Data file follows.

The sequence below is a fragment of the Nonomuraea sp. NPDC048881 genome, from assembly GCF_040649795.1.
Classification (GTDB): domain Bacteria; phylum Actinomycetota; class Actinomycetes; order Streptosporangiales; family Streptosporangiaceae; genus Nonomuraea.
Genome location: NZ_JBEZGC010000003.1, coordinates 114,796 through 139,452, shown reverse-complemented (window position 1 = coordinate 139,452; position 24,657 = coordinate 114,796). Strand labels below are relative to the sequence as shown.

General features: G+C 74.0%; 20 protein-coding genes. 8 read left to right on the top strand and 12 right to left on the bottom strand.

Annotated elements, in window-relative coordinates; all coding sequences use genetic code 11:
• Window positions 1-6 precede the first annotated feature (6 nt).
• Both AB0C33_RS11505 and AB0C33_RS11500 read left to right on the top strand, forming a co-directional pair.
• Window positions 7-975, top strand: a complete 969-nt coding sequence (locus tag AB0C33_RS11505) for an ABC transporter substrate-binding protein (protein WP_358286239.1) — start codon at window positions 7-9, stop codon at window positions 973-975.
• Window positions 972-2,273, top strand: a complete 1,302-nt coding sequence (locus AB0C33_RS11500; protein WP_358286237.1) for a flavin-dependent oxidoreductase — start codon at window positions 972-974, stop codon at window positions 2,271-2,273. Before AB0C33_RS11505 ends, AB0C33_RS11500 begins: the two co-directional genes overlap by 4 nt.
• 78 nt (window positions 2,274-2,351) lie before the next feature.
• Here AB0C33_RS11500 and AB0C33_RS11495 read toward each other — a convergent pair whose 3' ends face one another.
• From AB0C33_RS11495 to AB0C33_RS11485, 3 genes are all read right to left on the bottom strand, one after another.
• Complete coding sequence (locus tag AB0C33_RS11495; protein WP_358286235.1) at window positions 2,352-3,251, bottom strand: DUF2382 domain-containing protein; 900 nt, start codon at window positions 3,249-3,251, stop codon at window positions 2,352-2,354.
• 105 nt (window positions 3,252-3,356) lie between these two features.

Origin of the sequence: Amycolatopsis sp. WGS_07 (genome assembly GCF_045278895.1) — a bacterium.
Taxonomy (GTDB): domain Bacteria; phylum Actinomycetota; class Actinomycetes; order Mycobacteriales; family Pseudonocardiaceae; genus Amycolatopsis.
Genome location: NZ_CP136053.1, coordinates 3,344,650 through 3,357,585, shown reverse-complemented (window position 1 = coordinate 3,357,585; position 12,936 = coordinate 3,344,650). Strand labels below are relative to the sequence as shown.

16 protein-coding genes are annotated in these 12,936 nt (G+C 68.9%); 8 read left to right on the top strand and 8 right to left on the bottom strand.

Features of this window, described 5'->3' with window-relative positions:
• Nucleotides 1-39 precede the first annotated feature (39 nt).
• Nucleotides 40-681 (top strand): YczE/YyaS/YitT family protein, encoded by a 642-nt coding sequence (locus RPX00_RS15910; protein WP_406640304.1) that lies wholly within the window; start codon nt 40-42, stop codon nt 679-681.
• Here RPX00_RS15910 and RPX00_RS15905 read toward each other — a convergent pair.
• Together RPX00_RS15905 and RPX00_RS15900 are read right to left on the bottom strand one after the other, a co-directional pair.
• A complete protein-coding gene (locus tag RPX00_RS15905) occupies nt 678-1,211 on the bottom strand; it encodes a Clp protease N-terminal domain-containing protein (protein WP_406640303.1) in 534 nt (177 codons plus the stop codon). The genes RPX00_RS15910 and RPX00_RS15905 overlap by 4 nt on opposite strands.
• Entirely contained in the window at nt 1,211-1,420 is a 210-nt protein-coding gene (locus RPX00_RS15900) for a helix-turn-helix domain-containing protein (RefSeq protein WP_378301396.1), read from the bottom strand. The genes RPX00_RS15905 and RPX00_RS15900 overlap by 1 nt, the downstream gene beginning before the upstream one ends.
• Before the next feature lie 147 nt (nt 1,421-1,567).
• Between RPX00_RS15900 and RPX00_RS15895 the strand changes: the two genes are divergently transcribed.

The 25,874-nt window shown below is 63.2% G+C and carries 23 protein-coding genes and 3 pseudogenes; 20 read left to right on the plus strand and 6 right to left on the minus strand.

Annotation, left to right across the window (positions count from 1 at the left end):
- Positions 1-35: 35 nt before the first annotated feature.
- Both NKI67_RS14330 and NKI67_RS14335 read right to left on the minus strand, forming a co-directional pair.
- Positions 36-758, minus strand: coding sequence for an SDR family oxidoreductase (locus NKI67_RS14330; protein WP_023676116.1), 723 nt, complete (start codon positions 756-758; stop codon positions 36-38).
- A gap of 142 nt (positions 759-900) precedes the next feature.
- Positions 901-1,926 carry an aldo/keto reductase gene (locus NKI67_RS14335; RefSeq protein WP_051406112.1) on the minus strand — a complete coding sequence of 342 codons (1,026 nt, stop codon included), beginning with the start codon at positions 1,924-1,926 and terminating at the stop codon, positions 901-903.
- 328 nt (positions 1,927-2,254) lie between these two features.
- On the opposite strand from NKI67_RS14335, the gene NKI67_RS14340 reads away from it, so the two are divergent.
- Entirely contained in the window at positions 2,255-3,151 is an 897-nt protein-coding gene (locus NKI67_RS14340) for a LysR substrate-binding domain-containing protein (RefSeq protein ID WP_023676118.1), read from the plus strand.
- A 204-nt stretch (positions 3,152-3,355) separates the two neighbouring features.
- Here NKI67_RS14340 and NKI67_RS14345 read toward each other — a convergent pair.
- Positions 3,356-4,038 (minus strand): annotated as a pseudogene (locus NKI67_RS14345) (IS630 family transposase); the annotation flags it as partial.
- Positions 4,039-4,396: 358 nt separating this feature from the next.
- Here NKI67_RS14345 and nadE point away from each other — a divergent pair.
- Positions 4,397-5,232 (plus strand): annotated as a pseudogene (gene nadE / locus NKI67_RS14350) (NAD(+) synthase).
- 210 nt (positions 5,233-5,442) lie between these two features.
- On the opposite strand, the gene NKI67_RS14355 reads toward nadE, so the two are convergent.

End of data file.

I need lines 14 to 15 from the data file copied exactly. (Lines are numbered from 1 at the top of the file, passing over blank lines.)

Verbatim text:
• 105 nt (window positions 3,252-3,356) lie between these two features.

Origin of the sequence: Amycolatopsis sp. WGS_07 (genome assembly GCF_045278895.1) — a bacterium.